Laptops rule coporate investment in mobility

Mobile telecommunications research

Corporate South Africa regards the laptop computer as the single most necessary mobile technology for deployment in business, edging out even the cellular phone, while emerging technologies like handheld computers and wireless networking will see strong growth in 2005.These were the key findings of a research study conducted by World Wide Worx as part of its Mobility 2005 project, which is backed by Cell C and First National Bank. The report on the latest leg of the project, entitled The Impact of Mobile Technology on Corporate South Africa, reveals a corporate world that intends to intensify its commitment to tried and tested mobile technologies, while beginning to embrace new options.

No less than 98% of corporations surveyed said they would have laptops deployed among staff during 2005, up from 94% in 2004. Cellular phones were a close second, with 93% intending to deploy among staff in 2005, compared to 91% in 2004.

Significant growth will be seen in the use of Personal Digital Assistants for calendar and contact purposes, up from 76% to 84% of corporations, and for e-mail purposes, up from 61% to 76%. 3G will come off a low base of 5% to reach 34% – one of the highest growth proportions, if relatively low in absolute take-up. Wireless networking will experience substantial growth, but Bluetooth networking will continue to languish.

The picture changed somewhat when corporations were asked to rate the importance of each of the mobile technologies, with 86% rating cellular phones as important, and 85% the laptop computer. No other mobile technology scored above 50% in importance. However, in many cases, respondents did not know enough about the potential of the technologies to rate them – three quarters of respondents could not give an importance rating for 3G.

“The challenge for service providers, like banks, is going to remain how applications are integrated and made user-friendly for these new technologies,” says Len Pienaar, CEO for Mobile and Transact Solutions at First National Bank. “For instance, mobile phones have been in mainstream operation for around 10 years but only now are they being used for frequent and appropriate communication. Our free SMS transaction notification system, inContact, has been well accepted and adopted by the FNB client base.

“The one million-plus inContact clients are telling us that people want short, to-the-point communication. Now, the challenge will be how we adopt technology to further assist the client online, especially with 3G on our doorstep.”

A fascinating element of corporate deployment of mobile technologies is the level in the business at which staff tend to be provided with cellular phones, PDAs and Laptop computers, compared to PCs. 62% of corporations surveyed provide cellphones to top management, and 40% supply them to sales or field staff, similar to the proportion of corporations supplying laptop computers to these levels of employee. PDAs go to top management among 37% of respondents, but to field staff among only 10% of respondents.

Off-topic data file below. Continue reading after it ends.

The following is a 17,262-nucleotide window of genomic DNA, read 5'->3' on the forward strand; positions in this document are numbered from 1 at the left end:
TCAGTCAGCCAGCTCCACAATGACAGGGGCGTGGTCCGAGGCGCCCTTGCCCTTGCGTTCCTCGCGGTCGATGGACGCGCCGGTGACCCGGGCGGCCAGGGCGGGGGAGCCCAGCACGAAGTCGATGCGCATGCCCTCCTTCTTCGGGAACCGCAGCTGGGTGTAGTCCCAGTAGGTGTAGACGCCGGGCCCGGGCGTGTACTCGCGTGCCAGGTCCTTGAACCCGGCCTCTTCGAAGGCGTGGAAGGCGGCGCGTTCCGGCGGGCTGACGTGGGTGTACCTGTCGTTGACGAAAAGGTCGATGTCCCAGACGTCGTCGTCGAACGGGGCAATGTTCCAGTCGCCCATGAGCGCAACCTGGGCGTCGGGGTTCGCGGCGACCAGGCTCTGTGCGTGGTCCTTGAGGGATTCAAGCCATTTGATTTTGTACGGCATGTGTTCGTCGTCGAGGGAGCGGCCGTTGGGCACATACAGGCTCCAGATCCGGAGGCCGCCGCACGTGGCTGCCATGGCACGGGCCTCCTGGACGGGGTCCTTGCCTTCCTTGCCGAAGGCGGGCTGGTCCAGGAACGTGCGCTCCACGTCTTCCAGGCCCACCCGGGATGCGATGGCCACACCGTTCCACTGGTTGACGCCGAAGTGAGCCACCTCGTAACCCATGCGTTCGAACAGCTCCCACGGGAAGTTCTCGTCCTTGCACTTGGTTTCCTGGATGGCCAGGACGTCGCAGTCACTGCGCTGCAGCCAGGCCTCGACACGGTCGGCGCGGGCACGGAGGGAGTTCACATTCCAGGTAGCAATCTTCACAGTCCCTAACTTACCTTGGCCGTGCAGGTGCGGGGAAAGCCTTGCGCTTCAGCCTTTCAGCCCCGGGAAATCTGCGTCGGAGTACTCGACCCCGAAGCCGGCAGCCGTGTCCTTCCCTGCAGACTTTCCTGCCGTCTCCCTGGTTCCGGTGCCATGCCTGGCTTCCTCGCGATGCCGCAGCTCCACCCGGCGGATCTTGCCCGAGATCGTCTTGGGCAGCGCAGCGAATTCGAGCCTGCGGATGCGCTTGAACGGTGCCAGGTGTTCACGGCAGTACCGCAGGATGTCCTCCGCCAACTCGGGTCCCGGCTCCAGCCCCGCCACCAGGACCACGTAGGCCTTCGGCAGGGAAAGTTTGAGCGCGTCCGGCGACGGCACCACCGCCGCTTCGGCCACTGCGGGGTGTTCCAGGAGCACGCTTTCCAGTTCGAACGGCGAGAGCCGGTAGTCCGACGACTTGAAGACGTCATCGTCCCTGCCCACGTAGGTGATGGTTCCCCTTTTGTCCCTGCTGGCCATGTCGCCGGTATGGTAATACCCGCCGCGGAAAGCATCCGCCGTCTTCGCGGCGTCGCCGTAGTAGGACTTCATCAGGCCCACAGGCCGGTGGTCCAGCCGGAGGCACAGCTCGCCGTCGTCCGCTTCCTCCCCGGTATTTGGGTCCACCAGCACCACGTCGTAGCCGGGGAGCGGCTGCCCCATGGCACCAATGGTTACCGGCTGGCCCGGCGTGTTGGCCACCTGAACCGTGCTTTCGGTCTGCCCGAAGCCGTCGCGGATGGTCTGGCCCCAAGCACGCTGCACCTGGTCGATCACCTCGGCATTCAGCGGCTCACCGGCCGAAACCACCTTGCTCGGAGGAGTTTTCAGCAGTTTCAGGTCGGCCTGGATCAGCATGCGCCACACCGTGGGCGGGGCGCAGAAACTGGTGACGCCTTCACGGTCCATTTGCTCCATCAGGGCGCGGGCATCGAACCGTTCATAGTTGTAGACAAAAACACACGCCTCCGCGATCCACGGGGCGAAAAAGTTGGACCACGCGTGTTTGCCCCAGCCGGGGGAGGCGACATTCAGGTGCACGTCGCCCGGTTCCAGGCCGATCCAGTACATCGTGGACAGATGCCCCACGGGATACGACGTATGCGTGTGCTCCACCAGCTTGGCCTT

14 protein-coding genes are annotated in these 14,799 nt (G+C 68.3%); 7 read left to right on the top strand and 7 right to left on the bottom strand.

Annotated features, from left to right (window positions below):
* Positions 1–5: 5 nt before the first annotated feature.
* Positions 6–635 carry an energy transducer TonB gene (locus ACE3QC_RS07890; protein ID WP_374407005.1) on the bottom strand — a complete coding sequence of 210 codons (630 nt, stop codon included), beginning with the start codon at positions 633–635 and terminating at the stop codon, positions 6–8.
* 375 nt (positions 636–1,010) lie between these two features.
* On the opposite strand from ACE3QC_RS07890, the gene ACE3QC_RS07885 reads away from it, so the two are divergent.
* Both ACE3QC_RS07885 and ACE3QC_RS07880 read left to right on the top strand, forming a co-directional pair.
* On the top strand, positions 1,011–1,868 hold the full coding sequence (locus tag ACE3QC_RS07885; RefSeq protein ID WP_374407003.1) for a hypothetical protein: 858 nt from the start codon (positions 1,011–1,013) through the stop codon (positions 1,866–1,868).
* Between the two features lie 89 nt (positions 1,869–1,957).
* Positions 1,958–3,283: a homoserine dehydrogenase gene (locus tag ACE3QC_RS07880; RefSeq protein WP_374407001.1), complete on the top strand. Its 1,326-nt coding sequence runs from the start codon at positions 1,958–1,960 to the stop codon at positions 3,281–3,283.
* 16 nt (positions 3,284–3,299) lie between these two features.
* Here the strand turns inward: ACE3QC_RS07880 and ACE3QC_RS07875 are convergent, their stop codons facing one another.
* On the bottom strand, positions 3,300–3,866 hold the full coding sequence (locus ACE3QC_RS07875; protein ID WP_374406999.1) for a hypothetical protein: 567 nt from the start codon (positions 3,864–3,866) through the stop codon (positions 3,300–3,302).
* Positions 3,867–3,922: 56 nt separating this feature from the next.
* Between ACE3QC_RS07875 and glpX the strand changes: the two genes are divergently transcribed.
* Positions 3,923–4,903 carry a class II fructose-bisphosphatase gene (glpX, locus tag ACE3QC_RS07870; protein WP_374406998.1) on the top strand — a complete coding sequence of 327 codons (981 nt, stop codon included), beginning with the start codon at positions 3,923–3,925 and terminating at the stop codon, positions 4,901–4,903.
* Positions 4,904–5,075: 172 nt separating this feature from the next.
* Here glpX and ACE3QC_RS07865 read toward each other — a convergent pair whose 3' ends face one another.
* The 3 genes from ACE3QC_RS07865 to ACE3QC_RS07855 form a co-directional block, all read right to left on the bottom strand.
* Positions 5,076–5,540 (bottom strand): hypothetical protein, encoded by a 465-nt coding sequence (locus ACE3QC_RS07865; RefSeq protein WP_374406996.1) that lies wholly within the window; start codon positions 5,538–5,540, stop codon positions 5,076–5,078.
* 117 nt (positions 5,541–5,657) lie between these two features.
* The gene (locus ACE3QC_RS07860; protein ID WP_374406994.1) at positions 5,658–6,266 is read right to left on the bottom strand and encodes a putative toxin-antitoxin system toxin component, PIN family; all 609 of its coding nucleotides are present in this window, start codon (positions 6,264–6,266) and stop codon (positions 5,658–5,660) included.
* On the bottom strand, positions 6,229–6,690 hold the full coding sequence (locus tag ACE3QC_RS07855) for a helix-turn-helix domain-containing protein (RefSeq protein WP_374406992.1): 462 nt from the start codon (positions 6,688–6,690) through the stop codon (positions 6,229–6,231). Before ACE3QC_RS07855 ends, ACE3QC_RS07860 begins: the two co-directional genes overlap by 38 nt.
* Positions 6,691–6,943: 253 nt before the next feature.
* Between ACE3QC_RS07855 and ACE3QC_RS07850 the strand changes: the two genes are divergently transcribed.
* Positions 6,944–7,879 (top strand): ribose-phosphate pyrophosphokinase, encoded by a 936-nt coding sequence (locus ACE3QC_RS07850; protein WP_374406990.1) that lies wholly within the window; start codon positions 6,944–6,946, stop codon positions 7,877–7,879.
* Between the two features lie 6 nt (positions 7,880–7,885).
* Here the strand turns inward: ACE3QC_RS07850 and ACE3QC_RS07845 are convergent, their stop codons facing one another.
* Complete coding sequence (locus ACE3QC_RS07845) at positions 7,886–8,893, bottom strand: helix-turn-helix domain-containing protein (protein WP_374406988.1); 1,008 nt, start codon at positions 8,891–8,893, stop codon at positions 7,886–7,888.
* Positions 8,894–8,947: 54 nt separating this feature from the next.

“Considering the relative immobility of top management versus sales staff, it seems that mobile gadgets are often a perk of the job rather than a needs-based purchase,” says Arthur Goldstuck, MD of World Wide Worx.

It is interesting to note that, when it comes to satisfaction with the performance of mobile technology, cellular phones slip from their normally high ratings for the first time, scoring only a 79% satisfaction rating, while laptop computers maintain high levels, at 86% satisfaction with performance. General messaging with SMS achieves a 66% satisfaction rating. All others fall below the 50% satisfaction mark – but this also reflects the status of their deployment.

The study includes scrutiny of the level of sophistication of use of conventional mobile technologies among corporations, the expected impact of emerging mobile technologies, the preferred providers for each category of mobile technology – not surprisingly dominated by the three mobile networks and the major laptop manufacturers – and the criteria for selecting providers.

As expected, price was not the most important criterion, but rather quality of product or service. Lack of downtime and maintenance were close behind, with both price and reputation lagging in joint fifth place in importance, behind relationships and just ahead of stock availability.

“None of the factors scored significant unimportance ratings, though, indicating that all these factors are taken into account when providers are selected, and none can be sacrificed or ignored by suppliers,” says Goldstuck.

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